Erie County Prison – Erie, PA

Erie County Prison is in Erie County and is the primary jail for the region. Are you looking for someone locked up at Erie County Prison? This guide will tell you about anything you might want to know about Erie County Prison,such as: How to do a jail inmate search. How to view Erie County Prison mugshots. The jail’s address and phone number. Bail and how to get out of jail. Intake procedures. Court information and records. And much more…

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The thought of going to jail is a scary thought, not only for whoever gets locked up, but also that person’s family, friends, and loved ones. This guide is designed to offer advice and information that you’ll need to make helping someone get out of jail less stressfull. If you have a question, just ask it, and please leave any tips or comments that would be beneficial to other people in the same situation would be welcome.

General Information

Address

Erie County Prison
140 West Sixth Street
Erie, PA 16501

Phone Number and Fax Number

Phone: (814) 451-7500
Fax Number:

Map and Directions


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Inmate Search – Find Out Who’s In Jail

Do you have a family member, loved one, or friend that is in jail and don’t know how to find out where they are?

Has a family member or friend that’s been arrested and you need to find them?

To find out who’s in jail at Erie County Prison you need to click on their web site and do an inmate search.

Inmate Locator

The Erie County Prison Inmate Locator is a list of people who are in jail, including custody status, bail amount, and visiting hours. Also, you can find information for anybody processed or discharged in the last 24 hours. Prisoners are listed alphabetically by last name. You will be able to locate their inmate information faster if you’ve got your friend or family member’s full name, date of birth, or arrest number.

If the inmate you are looking for might be in another county jail you can look here: Other County Jails in Pennsylvania


Mugshots

A mugshot, also called a booking photograph, is the photo taken by the police when you get booked into jail. A mugshot is make of one frontal photo and a profile photo. Your full name and jail ID number will be on the photos, and they are stored.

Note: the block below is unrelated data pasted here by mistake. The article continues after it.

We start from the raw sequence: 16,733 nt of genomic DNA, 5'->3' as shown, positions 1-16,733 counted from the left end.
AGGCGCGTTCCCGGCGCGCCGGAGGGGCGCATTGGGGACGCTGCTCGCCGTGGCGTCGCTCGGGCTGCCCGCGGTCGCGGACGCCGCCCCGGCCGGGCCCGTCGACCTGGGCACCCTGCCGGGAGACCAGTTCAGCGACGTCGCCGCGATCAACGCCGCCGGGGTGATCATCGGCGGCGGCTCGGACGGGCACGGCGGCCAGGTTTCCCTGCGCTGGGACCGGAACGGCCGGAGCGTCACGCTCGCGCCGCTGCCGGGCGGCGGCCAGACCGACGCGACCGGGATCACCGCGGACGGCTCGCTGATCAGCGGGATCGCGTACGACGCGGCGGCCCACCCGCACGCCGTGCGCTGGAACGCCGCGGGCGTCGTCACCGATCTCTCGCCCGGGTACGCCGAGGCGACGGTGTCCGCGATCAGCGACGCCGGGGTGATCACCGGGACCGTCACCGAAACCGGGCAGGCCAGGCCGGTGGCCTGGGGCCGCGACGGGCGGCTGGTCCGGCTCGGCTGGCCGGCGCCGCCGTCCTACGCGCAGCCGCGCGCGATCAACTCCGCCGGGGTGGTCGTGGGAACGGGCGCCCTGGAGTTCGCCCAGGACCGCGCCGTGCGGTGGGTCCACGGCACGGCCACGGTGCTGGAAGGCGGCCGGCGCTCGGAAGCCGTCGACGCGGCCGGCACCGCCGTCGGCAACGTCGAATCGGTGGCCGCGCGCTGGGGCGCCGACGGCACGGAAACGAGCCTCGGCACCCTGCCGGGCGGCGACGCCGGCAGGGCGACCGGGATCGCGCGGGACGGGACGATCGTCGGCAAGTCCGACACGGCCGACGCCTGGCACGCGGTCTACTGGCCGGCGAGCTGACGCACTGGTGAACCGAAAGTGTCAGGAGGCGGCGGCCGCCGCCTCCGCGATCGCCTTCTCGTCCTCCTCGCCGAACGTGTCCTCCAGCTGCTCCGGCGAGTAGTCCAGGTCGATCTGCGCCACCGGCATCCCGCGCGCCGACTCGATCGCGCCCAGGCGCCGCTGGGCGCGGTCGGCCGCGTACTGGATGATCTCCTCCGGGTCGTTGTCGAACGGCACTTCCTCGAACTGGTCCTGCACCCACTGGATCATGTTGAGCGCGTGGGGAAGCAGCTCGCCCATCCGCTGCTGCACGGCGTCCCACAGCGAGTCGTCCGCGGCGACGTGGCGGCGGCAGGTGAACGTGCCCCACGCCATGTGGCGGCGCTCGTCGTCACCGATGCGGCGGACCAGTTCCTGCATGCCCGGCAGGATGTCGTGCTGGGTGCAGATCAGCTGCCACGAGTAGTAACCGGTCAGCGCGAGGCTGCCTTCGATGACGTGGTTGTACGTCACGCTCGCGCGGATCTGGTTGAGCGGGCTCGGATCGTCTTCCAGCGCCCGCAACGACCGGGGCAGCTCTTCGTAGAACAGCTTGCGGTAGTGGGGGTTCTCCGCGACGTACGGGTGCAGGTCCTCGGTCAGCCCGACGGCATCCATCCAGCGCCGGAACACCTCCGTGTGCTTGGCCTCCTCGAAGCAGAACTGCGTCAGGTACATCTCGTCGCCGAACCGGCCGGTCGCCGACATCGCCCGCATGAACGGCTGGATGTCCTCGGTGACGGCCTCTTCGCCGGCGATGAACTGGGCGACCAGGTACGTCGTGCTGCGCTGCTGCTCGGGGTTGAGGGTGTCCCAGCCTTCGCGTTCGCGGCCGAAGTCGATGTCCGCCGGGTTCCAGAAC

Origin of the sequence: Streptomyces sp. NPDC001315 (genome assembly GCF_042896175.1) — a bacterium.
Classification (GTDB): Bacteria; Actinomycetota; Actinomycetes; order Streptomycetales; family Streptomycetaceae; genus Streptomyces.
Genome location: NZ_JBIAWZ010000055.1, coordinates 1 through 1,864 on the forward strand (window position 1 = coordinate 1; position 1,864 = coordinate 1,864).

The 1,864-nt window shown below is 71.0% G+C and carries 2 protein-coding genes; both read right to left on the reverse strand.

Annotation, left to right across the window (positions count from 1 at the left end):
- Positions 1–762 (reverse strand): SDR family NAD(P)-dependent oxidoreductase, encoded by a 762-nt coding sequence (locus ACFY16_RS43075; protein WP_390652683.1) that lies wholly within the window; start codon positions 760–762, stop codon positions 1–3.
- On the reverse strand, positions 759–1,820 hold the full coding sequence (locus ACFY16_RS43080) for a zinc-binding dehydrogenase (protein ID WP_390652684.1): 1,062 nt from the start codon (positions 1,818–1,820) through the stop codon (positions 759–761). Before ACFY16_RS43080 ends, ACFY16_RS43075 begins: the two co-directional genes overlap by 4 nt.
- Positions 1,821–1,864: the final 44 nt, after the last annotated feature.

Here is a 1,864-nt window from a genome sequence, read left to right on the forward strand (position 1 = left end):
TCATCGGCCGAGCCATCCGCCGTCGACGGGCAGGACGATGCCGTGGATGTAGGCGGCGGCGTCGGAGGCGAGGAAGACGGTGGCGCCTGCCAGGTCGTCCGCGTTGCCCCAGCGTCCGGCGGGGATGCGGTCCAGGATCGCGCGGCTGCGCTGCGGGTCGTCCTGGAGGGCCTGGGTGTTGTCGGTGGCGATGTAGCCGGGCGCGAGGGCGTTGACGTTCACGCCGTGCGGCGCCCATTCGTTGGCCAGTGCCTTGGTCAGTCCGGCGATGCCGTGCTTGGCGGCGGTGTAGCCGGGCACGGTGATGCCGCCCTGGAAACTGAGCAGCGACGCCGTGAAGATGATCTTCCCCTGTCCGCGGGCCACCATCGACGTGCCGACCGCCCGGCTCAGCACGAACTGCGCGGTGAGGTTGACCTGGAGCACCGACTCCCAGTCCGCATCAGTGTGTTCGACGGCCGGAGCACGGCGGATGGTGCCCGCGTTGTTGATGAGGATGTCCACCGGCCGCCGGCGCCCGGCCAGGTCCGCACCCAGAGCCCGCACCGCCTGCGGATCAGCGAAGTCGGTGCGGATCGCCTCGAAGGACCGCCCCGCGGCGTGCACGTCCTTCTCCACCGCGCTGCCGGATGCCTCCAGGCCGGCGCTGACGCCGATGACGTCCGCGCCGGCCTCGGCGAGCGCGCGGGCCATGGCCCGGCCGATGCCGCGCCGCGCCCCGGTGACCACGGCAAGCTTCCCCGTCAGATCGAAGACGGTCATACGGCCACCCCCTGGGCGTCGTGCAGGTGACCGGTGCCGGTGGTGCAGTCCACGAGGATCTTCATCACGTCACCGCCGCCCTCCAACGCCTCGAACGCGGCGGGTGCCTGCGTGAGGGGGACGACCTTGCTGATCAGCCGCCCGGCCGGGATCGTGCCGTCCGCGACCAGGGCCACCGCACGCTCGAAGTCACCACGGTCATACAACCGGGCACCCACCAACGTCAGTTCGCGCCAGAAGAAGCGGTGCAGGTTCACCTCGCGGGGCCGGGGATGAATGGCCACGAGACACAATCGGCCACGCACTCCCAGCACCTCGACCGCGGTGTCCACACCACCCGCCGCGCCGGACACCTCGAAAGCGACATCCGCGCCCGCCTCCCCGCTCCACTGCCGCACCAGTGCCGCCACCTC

View Mugshots

Mugshots of people who have been arrested can be searched on the Erie County Prison website, or you can view them at the Erie County Prison. When viewing online you will need to input their first and last name, and the arrest date, if you have it.

How To Get Your Mugshot Removed

Need to know how to get your mugshot taken off of the Erie County Prison site? This will be difficult, since the mugshot is a matter of public record. To get your mugshot taken down you need to file a ‘Petition to Expunge’. Basically, this means that all of your arrest records would be sealed, and unavailable to the public. It is difficult to do this, and you will most likely need the services of a lawyer.

For more information about removing your mugshot, the different mugshot websites, and the mugshot removal services: How To Remove Your Mugshot from the Internet


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Bail & Bail Bondsmen – How To Get Out of Jail

Naturally, once you’re locked up, your only thought is about when you get out. After you’ve gone through the intake process, bail will be set either through a preset bail schedule or a magistrate. If there is no bail set this might mean that you will either get released, pending trial, or you are kept in jail until your court date.

If you are are released you must promise to go to your court date, and you must not go out of town.

In most cases, an inmate in the Erie County Prison are given time off for good behavior if they follow the rules and act right while they’re in jail.

If you do exhibit good behavior and the jail believes you can be trusted, you may be granted work release. You will either have to stay the jail each day when you’re finished working, or you could be allowed to move into a halfway house when you are not working.

Bail

Your bail is how much money that you will be required to pay to get out of jail until your trial. The amount you have to pay is determined by what crime you are charged with and how serious it is. You will have to put up 10 percent of the total amount that was determined so you can get discharged from jail. If you fail to show up for your scheduled court date, whoever posted your bail will lose that money.

Find Out How Much Someone’s Bail Is

To find out someone’s bail amount you must call the jail or the county courthouse. If know the pertinent information, like name, address and date of birth, they’ll let you know the bail amount. Also, you can check their bail amount and status on the Erie County Prison website.

How To Bail Someone Out of Jail

Needing to bail someone out of jail is never fun, but in some cases, it’s very simple to do. First, figure out if their bail is a “Cash Bond Only”. If this is the case, you will not be able to get a Bail Bondsman. They only accept cash at the jail, so you have to take cash – the jail will not take a personal check. As soon as you’ve posted (paid) bond, the prisoner will be released. If this person doesn’t violate any of the terms of their release, the bail money you posted will be returned to you.

Bail Bondsman

If the bail amount is too high, or you can’t afford it, you you should try to hire a bail bondsman. Bail bondsmen will usually have a fee of 10-15% of the total bail amount, and sometimes charge a minimum of $100. This money will not be returned to you and must be paid in cash. If the bail is exceptionally high, the bail bondsman will usually require that they use your assets as collateral.